I have lived through re-orgs, outsourcing and off-the-shelf applications being shoehorned into niche markets by over-zealous management. The latest trend in software, though, is for user-generated mashups.
Recently Serena Software announced its user-friendly mashup tool. According to Serena, its tools will "let non-IT staff take care of tedious, line-of-business Office applications". I screamed. Serena is not the only IT vendor to make such noises.
Initially this sounds like a good idea - why shouldn't users be allowed to take charge of the "day to day" hassles, and short circuit the development process, leaving the IT staff to tackle really big projects?
The problem is, these pieces of code will make their way around an organization and while that can be good in some cases, inevitably pieces of unmonitored, unapproved code will be passed around from user to user with disastrous consequences. And, if - and when - something does go wrong, it will be the IT staff who have to go in and fix the problem. So much for easing the burden on IT.
Whether the mashup camp knows it or not, they still need the skills and support of experienced IT staff. Just because you know how to drive a car doesn't make you a race-driver. Neither does being able to do technical drawing qualify you as an architect.
To illustrate my point, let me share two real examples from my own IT experience.
Let's go back to the late 80s where a public-sector teacher got his hands on a programming manual for the language behind the school-automation system deployed in his area's public schools.
Hearing grumblings about the lack of decent library software in the school system, this person read the manual and wrote a piece of software that ultimately served the needs of his school, a DBQ database running on 486 PCs under DOS. Admirable. But now the problems began. His school librarian began to think of changes to the software and the teacher implemented them. Hearing of this system, librarians at other schools acquired copies of this software and began using it.
Pretty soon, the software had made its way around the state - more than 1,000 primary and secondary schools. And then someone phoned the Department of Education's IT help-line for help with the software. Frantic enquiries were made up and down the chain of command trying to figure out where the software had come from, and how it had spread to so many schools.
Eventually, the author was found, questions were answered and a compromise reached: the teacher was pulled from his teaching duties and moved to head office for the maintenance of the library software. The teacher was now folded into the IT team, which meant the maintenance of the software could be properly managed and documented should he ever leave or once he retired. It did mean, though, this one teacher never taught again.
Could this have been avoided? Very likely - the librarian could have contacted the IT department, the teacher could have passed his code to IT staff after it became apparent that it was useful - the points of recovery were there. But because the software was allowed to reach critical mass unchecked, it was too late to rein it in.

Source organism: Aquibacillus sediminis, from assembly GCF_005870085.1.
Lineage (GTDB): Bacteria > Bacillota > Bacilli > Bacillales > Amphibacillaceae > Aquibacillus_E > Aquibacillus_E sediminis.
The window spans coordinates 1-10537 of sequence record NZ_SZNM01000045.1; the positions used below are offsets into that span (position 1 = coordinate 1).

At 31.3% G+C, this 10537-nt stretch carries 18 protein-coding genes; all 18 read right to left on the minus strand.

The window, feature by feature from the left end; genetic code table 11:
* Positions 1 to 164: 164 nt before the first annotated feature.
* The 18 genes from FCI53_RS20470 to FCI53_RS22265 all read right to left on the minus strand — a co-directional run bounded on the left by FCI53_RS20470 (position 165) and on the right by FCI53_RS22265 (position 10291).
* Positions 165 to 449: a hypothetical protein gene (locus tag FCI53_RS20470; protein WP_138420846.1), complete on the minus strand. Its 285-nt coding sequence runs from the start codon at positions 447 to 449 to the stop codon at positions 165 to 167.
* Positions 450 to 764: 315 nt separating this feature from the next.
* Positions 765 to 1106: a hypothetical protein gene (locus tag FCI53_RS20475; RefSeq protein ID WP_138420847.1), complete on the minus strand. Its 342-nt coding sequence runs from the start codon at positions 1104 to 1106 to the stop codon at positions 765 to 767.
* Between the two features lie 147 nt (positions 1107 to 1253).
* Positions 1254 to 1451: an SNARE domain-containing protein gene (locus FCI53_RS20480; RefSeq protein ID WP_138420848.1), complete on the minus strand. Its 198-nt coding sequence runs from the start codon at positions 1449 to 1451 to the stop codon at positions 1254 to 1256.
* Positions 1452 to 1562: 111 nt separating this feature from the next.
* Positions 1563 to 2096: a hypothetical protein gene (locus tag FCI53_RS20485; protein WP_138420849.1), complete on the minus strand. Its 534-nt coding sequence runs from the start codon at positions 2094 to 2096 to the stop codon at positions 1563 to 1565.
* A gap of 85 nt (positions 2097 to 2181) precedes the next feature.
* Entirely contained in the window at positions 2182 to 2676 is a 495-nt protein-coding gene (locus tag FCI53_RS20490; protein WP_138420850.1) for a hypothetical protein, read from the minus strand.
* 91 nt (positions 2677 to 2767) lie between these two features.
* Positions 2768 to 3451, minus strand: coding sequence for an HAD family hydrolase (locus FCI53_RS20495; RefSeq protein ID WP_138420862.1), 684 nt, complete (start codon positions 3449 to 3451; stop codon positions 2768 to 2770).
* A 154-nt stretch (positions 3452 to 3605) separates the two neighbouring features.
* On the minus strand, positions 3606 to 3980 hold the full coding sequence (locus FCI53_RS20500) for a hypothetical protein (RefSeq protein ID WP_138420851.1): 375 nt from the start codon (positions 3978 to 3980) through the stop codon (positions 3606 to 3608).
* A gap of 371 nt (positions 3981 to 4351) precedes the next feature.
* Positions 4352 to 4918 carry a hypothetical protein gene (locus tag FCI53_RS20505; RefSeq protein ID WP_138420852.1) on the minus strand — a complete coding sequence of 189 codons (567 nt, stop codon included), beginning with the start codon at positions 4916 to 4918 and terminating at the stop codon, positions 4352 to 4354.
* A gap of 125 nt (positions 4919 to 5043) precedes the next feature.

Skip forward almost a decade to another school system - a nationwide music academy responsible for overseeing the examinations of musicians and for awarding certificates.
With six major offices around the country, countless test centers and hundreds of people on staff, this was not a small organization. A panicked call for IT help was received one day and I - as the resident expert in both the hardware and software language they were using - was sent to investigate.
What I found was a system written in an SQL language that required the users to, at various points, break out of the program to run ad-hoc SQL queries to populate work tables with data for the program to process. And by users, I mean examiners with a keyboard under one hand and an SQL manual gripped in the other.
The system had been written by a staff member who, by the time I arrived, had already retired. Everything was so badly written that the author had been forced before leaving to perform various "housecleaning" tasks by hand on an almost daily basis to keep the system up and running.
We declined to maintain the system and advised the academy to purchase a commercial product - which it did six months later. It meant that they were using a closed-source system, but the software had been properly designed, documented and supported by a company that knew what it was doing.
Some might say this was the bad old days before web services and "open standards". But could any of this have been lessened using the philosophies of Web 2.0 or mashups?
In my opinion: no. For every success story in the free and open source software arena there are a multitude of projects that died through - let's be honest - incompetent coding practices. It's just that you never hear of them, so it's easy to forget these failures exist.
Simply applying a label like "mashup" or Web 2.0 does not suddenly make those involved into super programmers who can deliver the goods on time. A project under any coding philosophy is only as strong as its weakest development team member and mashups allow everybody to be a member.
There will, of course, be those who do know what they are doing and will work in a responsible manner. They may even leave comments on the code that they pass around and leave behind enough documentation that makes maintenance possible. I am not holding my breath, though. The majority will, I fear, fall squarely into the "know enough to be dangerous" category.
Register reader Aubry Thonon is a senior analyst with more than 20-years' experience as a tester, coder, specification writer, team lead, designer and analyst. A regular commenter on Reg stories, Aubry is based in Australia and studying to become a systems architect.